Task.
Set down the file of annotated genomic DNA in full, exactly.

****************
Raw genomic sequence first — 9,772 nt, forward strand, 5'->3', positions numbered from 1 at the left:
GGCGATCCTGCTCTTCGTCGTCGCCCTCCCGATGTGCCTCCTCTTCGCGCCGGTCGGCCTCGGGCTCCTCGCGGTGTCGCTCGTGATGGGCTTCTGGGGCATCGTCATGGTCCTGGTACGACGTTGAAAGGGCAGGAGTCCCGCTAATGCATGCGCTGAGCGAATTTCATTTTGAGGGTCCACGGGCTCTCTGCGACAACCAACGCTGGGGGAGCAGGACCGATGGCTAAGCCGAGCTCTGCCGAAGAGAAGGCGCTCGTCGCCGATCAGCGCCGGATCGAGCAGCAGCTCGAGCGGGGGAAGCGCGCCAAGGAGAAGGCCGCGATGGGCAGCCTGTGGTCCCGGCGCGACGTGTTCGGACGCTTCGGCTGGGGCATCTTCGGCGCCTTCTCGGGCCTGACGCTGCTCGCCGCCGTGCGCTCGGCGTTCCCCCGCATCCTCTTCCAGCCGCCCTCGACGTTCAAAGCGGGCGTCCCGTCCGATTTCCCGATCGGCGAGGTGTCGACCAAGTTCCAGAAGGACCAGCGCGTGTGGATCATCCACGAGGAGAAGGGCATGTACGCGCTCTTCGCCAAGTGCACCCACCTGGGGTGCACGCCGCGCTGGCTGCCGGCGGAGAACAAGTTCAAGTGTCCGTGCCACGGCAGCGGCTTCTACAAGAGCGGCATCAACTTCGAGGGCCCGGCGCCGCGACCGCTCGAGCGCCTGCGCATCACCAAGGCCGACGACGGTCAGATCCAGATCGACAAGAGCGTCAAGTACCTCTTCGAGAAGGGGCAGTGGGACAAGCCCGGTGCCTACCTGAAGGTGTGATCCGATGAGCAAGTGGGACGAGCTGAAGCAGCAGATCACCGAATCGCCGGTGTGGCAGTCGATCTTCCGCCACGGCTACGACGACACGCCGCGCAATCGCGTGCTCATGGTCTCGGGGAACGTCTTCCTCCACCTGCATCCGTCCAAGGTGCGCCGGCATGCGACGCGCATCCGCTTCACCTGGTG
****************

Raw genomic sequence first — 9,772 nt, forward strand, 5'->3', positions numbered from 1 at the left:
GGCGATCCTGCTCTTCGTCGTCGCCCTCCCGATGTGCCTCCTCTTCGCGCCGGTCGGCCTCGGGCTCCTCGCGGTGTCGCTCGTGATGGGCTTCTGGGGCATCGTCATGGTCCTGGTACGACGTTGAAAGGGCAGGAGTCCCGCTAATGCATGCGCTGAGCGAATTTCATTTTGAGGGTCCACGGGCTCTCTGCGACAACCAACGCTGGGGGAGCAGGACCGATGGCTAAGCCGAGCTCTGCCGAAGAGAAGGCGCTCGTCGCCGATCAGCGCCGGATCGAGCAGCAGCTCGAGCGGGGGAAGCGCGCCAAGGAGAAGGCCGCGATGGGCAGCCTGTGGTCCCGGCGCGACGTGTTCGGACGCTTCGGCTGGGGCATCTTCGGCGCCTTCTCGGGCCTGACGCTGCTCGCCGCCGTGCGCTCGGCGTTCCCCCGCATCCTCTTCCAGCCGCCCTCGACGTTCAAAGCGGGCGTCCCGTCCGATTTCCCGATCGGCGAGGTGTCGACCAAGTTCCAGAAGGACCAGCGCGTGTGGATCATCCACGAGGAGAAGGGCATGTACGCGCTCTTCGCCAAGTGCACCCACCTGGGGTGCACGCCGCGCTGGCTGCCGGCGGAGAACAAGTTCAAGTGTCCGTGCCACGGCAGCGGCTTCTACAAGAGCGGCATCAACTTCGAGGGCCCGGCGCCGCGACCGCTCGAGCGCCTGCGCATCACCAAGGCCGACGACGGTCAGATCCAGATCGACAAGAGCGTCAAGTACCTCTTCGAGAAGGGGCAGTGGGACAAGCCCGGTGCCTACCTGAAGGTGTGATCCGATGAGCAAGTGGGACGAGCTGAAGCAGCAGATCACCGAATCGCCGGTGTGGCAGTCGATCTTCCGCCACGGCTACGACGACACGCCGCGCAATCGCGTGCTCATGGTCTCGGGGAACGTCTTCCTCCACCTGCATCCGTCCAAGGTGCGCCGGCATGCGACGCGCATCCGCTTCACCTGGTG